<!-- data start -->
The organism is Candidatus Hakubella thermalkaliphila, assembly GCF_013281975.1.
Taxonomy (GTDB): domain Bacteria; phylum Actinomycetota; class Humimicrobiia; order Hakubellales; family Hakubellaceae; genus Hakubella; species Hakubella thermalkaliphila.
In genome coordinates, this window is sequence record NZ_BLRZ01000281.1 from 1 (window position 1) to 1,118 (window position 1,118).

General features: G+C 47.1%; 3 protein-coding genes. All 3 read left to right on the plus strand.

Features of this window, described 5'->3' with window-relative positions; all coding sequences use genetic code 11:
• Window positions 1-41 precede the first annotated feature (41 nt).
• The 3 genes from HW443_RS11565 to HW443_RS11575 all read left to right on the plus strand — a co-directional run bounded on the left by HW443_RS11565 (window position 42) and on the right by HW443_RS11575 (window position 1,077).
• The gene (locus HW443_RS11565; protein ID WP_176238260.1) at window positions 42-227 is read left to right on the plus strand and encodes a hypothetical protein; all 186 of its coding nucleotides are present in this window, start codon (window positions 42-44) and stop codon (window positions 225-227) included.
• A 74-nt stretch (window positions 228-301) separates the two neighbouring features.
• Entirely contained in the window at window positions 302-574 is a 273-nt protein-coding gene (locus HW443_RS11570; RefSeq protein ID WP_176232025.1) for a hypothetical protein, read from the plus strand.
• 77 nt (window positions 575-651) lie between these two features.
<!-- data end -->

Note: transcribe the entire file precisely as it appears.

The organism is Candidatus Hakubella thermalkaliphila, assembly GCF_013281975.1.
Taxonomy (GTDB): domain Bacteria; phylum Actinomycetota; class Humimicrobiia; order Hakubellales; family Hakubellaceae; genus Hakubella; species Hakubella thermalkaliphila.
In genome coordinates, this window is sequence record NZ_BLRZ01000281.1 from 1 (window position 1) to 1,118 (window position 1,118).

General features: G+C 47.1%; 3 protein-coding genes. All 3 read left to right on the plus strand.

Features of this window, described 5'->3' with window-relative positions; all coding sequences use genetic code 11:
• Window positions 1-41 precede the first annotated feature (41 nt).
• The 3 genes from HW443_RS11565 to HW443_RS11575 all read left to right on the plus strand — a co-directional run bounded on the left by HW443_RS11565 (window position 42) and on the right by HW443_RS11575 (window position 1,077).
• The gene (locus HW443_RS11565; protein ID WP_176238260.1) at window positions 42-227 is read left to right on the plus strand and encodes a hypothetical protein; all 186 of its coding nucleotides are present in this window, start codon (window positions 42-44) and stop codon (window positions 225-227) included.
• A 74-nt stretch (window positions 228-301) separates the two neighbouring features.
• Entirely contained in the window at window positions 302-574 is a 273-nt protein-coding gene (locus HW443_RS11570; RefSeq protein ID WP_176232025.1) for a hypothetical protein, read from the plus strand.
• 77 nt (window positions 575-651) lie between these two features.